Your team craves recognition, praise, and confidence from the agency’s leaders and there’s a way to make sure they get plenty.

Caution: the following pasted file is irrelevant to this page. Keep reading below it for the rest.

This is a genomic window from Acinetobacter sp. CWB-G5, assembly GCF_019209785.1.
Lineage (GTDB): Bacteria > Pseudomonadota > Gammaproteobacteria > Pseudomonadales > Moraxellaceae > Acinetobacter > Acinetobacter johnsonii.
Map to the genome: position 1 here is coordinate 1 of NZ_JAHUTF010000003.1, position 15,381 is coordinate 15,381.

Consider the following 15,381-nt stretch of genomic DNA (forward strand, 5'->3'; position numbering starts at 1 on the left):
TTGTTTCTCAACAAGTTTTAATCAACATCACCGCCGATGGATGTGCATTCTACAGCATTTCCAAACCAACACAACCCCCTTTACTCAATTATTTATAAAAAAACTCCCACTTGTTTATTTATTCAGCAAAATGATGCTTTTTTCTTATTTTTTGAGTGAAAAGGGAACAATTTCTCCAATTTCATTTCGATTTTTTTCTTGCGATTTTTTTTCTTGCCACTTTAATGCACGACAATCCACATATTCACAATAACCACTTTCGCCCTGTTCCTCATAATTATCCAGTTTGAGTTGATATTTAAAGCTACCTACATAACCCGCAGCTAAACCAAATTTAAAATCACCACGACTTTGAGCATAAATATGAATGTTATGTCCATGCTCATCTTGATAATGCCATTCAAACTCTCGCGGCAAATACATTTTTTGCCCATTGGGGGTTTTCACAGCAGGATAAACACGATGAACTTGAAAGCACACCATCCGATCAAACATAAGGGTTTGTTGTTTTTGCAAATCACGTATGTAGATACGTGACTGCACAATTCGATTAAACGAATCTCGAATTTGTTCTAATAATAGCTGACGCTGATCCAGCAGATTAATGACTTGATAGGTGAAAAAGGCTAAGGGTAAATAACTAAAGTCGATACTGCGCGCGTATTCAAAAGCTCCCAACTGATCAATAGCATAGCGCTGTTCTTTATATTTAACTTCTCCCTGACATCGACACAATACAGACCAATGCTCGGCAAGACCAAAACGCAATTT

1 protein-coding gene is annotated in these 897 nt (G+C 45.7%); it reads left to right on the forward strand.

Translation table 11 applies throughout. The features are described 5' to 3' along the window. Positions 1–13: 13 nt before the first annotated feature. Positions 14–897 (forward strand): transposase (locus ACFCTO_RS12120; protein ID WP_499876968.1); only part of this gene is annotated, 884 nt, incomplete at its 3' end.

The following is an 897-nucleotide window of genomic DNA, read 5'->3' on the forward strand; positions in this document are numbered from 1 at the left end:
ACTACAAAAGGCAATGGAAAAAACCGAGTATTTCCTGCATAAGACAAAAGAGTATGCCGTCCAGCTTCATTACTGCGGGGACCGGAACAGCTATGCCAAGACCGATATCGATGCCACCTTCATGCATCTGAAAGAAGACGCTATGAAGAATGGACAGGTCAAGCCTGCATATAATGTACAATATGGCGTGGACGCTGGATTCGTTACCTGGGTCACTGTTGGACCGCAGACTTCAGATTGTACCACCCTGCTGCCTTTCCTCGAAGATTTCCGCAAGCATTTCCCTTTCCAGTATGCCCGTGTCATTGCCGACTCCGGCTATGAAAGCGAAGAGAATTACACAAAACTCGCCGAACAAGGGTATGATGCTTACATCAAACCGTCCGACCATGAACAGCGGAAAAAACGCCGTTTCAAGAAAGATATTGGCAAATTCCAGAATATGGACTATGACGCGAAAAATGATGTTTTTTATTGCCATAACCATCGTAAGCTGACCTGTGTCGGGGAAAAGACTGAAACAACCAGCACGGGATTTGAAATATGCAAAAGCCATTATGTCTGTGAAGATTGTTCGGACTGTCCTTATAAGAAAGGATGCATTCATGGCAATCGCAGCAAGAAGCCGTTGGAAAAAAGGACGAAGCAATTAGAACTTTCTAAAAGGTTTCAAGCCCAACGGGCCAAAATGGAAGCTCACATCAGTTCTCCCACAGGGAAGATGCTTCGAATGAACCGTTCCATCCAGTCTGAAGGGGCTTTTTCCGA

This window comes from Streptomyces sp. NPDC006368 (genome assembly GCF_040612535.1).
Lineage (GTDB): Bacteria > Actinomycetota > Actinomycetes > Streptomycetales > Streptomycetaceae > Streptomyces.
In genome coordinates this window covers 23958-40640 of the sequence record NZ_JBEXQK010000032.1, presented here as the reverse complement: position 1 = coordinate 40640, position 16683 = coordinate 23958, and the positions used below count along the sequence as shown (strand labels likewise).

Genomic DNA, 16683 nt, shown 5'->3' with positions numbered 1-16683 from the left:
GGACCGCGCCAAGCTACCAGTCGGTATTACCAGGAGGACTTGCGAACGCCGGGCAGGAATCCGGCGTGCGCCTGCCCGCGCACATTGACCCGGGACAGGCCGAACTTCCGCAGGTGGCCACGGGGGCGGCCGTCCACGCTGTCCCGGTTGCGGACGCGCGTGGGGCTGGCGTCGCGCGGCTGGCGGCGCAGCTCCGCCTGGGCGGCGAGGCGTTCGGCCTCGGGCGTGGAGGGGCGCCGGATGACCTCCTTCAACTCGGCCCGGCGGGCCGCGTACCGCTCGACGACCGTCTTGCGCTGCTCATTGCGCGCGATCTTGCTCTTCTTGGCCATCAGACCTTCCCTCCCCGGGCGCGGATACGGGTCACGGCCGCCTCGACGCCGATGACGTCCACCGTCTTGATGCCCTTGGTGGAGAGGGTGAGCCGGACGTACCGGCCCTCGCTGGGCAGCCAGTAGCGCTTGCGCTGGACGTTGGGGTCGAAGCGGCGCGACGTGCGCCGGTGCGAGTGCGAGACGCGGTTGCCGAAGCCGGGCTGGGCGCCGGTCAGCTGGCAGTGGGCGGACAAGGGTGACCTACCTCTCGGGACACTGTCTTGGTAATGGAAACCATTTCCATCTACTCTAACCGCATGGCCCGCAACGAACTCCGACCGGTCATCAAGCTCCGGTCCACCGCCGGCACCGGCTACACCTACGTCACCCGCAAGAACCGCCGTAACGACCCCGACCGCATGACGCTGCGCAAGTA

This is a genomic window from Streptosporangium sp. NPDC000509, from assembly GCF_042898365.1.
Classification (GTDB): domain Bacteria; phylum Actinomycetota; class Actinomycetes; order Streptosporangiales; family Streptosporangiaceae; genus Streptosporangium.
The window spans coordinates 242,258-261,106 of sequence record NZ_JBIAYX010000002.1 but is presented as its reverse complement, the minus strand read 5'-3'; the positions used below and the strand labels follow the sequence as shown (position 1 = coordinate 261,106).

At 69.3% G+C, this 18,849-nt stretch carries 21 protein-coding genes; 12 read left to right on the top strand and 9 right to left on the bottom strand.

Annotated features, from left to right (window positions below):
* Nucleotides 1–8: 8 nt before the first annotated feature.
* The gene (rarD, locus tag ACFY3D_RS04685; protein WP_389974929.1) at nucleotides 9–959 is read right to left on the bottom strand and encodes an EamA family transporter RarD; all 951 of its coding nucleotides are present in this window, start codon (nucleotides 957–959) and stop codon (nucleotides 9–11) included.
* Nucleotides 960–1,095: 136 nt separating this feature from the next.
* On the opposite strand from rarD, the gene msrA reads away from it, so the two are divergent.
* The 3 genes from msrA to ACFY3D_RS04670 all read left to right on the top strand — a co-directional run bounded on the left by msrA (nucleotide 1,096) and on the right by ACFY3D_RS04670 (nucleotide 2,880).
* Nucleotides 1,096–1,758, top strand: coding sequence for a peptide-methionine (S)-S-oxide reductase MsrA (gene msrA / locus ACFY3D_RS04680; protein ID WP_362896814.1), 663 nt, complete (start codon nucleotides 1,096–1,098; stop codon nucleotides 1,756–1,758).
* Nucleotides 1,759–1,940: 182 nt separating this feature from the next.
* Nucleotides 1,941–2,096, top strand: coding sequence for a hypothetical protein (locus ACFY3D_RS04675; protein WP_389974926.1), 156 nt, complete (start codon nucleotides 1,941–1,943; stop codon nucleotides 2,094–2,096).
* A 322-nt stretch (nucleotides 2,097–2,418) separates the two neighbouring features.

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Hey everybody, Drew McLellan here from Agency Management Institute, this week coming to you from my home studio. You know, one of the things that I hear from agency employees all the time is that they don’t feel recognized. And in particular, they don’t feel recognized by you, the agency owner or the agency leaders. They want more thanks, attaboys, pats on the back, kudos, acknowledgements than we typically tend to give them. Now, I know that for many of you, you feel like this is sort of a never-ending need and no matter how grateful you are and no matter how many benefits you offer and no matter how many fill in the blanks, poor Bad Beth is never going to be happy. But really what Bad Beth wants – yes, she’s grateful for the benefits and the salary and the early Friday’s out and all of that sort of stuff, but what she really wants is she wants to know that you know what she’s doing and that she did a good job. She wants you to walk up to her or send her an email that says, “Hey Bad Beth, I just heard that you led a great client call and you were able to get the clients to approve all of the work that we’ve been trying to get them to approve for a month. Way to go! Thank you.” That’s what they want. They want us to acknowledge specific things that they’ve done that have made a difference. So, like all things in agency life, you’re super busy and if you don’t have a plan for this and it’s not organized, it’s not going to happen. So, there’s a three-part plan I want to suggest to you. Number 1, part 1, put it on your calendar, create a private event a couple of times a week, Tuesdays and Thursdays, Mondays and Wednesdays, I don’t care. Create a private event that reminds you that you need to give someone an attaboy at that moment, right? And again, you can send an email, you can get up out of your chair and you can walk down the hall and talk to them. You can do it in an all-team meeting. However you want to do it, whatever your style is, but the point is you need to do it and you need to do it every single week. The problem with that by itself is that we tend to give those attaboys or those kudos to the people that either we like the best, our favorite employees – I know we’re not supposed to have them – but our favorite employees or the people that we work closest with. There are people inside your organization that you probably don’t have a lot of visibility about what they do that is worthy of kudos or an acknowledgement. So, that’s where part 2 comes in. You need to make sure that you keep some sort of a spreadsheet or list so that you are spreading the kudos out. Now, what if somebody’s name, what if you cannot come up with a reason to give someone a kudo or an acknowledgement or a thank you? That should be a red flag to you that maybe they don’t belong on the bus. If you can’t come up with, over a month’s period of time or two month’s period of time, anything to thank me for as your employee or to give me a pat on the back or to tell me I did a good job without fabricating something or thanking me for something ludicrous, that is a sign to you that perhaps I’m a mediocre or bad employee and maybe I don’t belong there. So, again, put it on your calendar, create a spreadsheet so you spread the love evenly and fairly. And the third thing is you need some spies. So, this typically might be your leadership team or department heads or maybe one or two people in your agency that are just really plugged into what everybody is doing. Kind of depends on the size of your organization. But what you need to say to them is, “Hey, I’m going to go out of my way for the next several months and I’m going to try and do it all year every week to give somebody some acknowledgement for something they’ve done but I don’t always see it. So I need you to send me information about people on your team and something specific they did that I could acknowledge or I could thank them for.” And again, saying to them, “And if you can’t come up with something in a month for one of your team members, we need to talk about that team member.” So, again, it’s calendar it. Private event, of course. It is keep a spreadsheet so you spread the love evenly and fairly. And number 3, have some spies. I think you’ll be surprised at what it does for the morale of your organization and the relationship you have with your employees. They want to know you’re proud of them. They want to know you’re grateful to them for their effort. They want to know that you see them. It’s not that hard and it’s super important so give it a try. All right? I’ll see you next week.

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